Components of an effective daily schedule for managers
Effective daily schedules have multiple components for you to consider and many of these components take practice. Here are some components of an effective daily schedule for managers that may help you to develop your own daily schedule:
Creating and following a morning routine can help you to remain focused throughout the day. This way, you can easily stick to the daily schedule you have set for work and be prepared for your day. Following a morning routine takes time and you may have to try a few different routines before you find what works best for you. Here are some habits that create an effective morning routine:
- Wake up early.
- Visualize a good day where you accomplish what you set out to accomplish.
- Exercise or stretch to increase your energy levels.
- Consume foods that provide energy such as fiber, protein and good carbs.
Managers face many interruptions each day. If you are going to use your daily schedule effectively and complete things on time, you should cultivate the habit of using appointment slots to answer employee questions. For instance, if someone asks you a question during a task that you are in the process of completing that requires you to come over to their desk and show them how to do something, you should think about how long it will take and schedule a time with them later on to answer their question. Most often these questions and interruptions should take you 15 minutes or less.
Meetings are timed according to their purpose
Each meeting has a different purpose. Because of this, many meetings do not take the same amount of time. If you are in the habit of timing meetings according to what is discussed you have time for other things in your daily schedule. For example, a meeting to introduce yourself to a new hire and explain a few tasks that they should get started on should take no more than 30 minutes. However, a meeting that discusses the launch of a new project and requires brainstorming may take an hour.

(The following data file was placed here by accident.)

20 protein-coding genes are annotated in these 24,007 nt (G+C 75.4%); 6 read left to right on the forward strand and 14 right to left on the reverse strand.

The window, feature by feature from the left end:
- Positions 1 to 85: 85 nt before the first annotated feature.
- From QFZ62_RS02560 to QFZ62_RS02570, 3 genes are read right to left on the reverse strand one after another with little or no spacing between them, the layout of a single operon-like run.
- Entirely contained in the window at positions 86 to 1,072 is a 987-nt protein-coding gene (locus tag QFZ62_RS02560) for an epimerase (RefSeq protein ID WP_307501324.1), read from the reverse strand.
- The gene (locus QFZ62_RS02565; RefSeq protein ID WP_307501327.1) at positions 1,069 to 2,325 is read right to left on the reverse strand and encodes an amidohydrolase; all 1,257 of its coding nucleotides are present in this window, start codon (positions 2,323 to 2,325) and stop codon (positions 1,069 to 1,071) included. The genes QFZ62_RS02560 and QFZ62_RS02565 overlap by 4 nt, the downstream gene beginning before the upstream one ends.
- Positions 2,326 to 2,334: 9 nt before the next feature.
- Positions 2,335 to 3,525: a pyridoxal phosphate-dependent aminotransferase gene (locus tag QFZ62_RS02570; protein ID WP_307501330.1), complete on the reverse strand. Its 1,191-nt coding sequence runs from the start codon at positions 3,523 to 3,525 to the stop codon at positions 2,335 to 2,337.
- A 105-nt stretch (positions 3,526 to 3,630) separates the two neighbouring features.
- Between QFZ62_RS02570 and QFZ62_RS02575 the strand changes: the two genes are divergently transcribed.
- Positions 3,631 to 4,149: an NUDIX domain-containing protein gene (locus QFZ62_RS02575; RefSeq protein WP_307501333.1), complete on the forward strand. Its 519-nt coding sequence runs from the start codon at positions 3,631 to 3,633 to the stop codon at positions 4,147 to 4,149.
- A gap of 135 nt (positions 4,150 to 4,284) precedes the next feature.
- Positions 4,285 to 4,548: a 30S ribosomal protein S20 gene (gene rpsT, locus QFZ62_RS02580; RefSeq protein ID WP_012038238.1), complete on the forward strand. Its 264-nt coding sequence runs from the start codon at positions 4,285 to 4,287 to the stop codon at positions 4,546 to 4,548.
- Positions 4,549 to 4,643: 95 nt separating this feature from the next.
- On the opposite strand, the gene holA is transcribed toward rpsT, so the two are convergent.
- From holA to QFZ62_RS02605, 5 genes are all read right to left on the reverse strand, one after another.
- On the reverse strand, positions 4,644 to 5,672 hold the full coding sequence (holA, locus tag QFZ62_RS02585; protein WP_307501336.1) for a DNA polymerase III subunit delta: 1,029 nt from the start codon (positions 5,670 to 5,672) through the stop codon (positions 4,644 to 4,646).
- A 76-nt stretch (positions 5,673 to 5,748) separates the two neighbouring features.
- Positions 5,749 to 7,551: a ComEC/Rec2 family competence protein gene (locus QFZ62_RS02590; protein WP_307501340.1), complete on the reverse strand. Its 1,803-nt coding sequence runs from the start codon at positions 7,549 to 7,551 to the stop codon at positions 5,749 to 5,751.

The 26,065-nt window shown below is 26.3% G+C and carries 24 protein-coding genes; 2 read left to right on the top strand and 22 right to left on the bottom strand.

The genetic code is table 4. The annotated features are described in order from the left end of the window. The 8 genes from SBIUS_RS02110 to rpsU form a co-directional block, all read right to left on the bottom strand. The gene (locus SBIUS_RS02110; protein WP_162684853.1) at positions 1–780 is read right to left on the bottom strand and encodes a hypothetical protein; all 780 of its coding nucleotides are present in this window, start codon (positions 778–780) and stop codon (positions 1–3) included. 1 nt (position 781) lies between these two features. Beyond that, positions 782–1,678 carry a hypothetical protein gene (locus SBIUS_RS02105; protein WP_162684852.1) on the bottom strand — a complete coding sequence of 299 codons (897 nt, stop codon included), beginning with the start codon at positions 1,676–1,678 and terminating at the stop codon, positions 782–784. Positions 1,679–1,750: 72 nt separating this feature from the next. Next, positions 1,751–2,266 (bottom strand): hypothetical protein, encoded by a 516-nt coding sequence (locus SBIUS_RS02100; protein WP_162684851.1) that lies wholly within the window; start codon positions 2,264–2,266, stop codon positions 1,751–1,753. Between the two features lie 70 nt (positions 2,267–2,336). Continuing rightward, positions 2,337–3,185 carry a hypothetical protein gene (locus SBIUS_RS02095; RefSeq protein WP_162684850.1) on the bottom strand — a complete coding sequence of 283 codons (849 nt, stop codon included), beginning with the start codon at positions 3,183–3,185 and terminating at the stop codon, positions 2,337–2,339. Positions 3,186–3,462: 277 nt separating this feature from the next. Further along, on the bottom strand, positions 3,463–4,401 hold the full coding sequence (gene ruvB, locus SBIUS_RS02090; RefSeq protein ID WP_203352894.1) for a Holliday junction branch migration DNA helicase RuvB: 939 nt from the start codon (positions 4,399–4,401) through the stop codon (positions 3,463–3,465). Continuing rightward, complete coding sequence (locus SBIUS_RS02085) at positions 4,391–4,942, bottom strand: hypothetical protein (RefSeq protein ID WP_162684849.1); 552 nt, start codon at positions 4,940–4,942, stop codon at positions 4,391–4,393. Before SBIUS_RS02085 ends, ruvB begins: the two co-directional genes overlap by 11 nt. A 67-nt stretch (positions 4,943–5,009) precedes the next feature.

Larger projects are broken into smaller tasks
Scheduling and timing smaller tasks is much easier and efficient than trying to take on an entire project at one time. This helps you to schedule other things around the smaller tasks that are also a priority. If you cultivate this habit, you are less likely to feel demoralized seeing large projects.
Work-life balance is maintained
Delegating personal and professional time is a good habit to cultivate to develop an effective daily schedule. Work-life balance changes your workday and allows you to be more productive and reduces stress.
Three best practices
Below are some steps you may consider following to set a daily schedule:
- Create a task list ahead of time
- Determine which tasks are most important to complete
- Block out time for each task
1. Create a task list ahead of time
Write out a task list in a planner the night before you are scheduled to go into work. Include work-related tasks and tasks that are unrelated to work. Tasks that are unrelated to work need to be written down especially if they take place during the workday. Such tasks may include scheduling a doctor’s appointment or taking your dog to the vet. Creating a task list in advance helps you to get an accurate idea of everything you have to do and it is less likely that you may forget about a task if you write it down. Including tasks unrelated to work ensures you make the time to complete them in a timely manner as well.
2. Determine which tasks are most important to complete
Ask yourself which tasks you can complete on the list that will make the most positive difference in your day. Circle those tasks and place a number next to each of the tasks in order of importance to you. The best way to decide how to do this is to think about which tasks have been pending for a while that you will be proud of yourself for completing the following day. It may be helpful to color code to differentiate high-priority tasks from those with low-priority.
3. Block out time for each task
Write down exactly how much time you plan to spend on each high-priority task. The time you set for each task should be reasonable. You also do not have to make the high-priority tasks the ones you complete at the beginning of the day. They are just there to remind you to set an appointment with yourself to get them done that day.
Related: How to Motivate Your Employees
Work schedule FAQs
Here are some questions about work schedules that may provide you with additional information:
Why is setting a daily schedule important?
Developing a daily routine can help you to feel more in control of your work and your life. It helps you to make room for everything that is important and can help you to cope with stress and anxiety, which is a great benefit to your mental wellbeing.
What is an example of a daily schedule or routine?
A daily schedule make look something like this:
7:30 a.m.: Set goals for the day
7:45 a.m.: Take a shower and get dressed
9:30 a.m.: Meeting with HR
10:30 a.m.: Complete new employee paperwork
12:00 p.m.: Finish reports
1:00 p.m.: Train Angelica on accounting software
1:45 p.m.: Eat lunch
2:15 p.m.: Call the client back about inquiry
3:30 p.m.: Work on a small task from a long term project
4:30 p.m.: Drive home
5:00 p.m.: Make dinner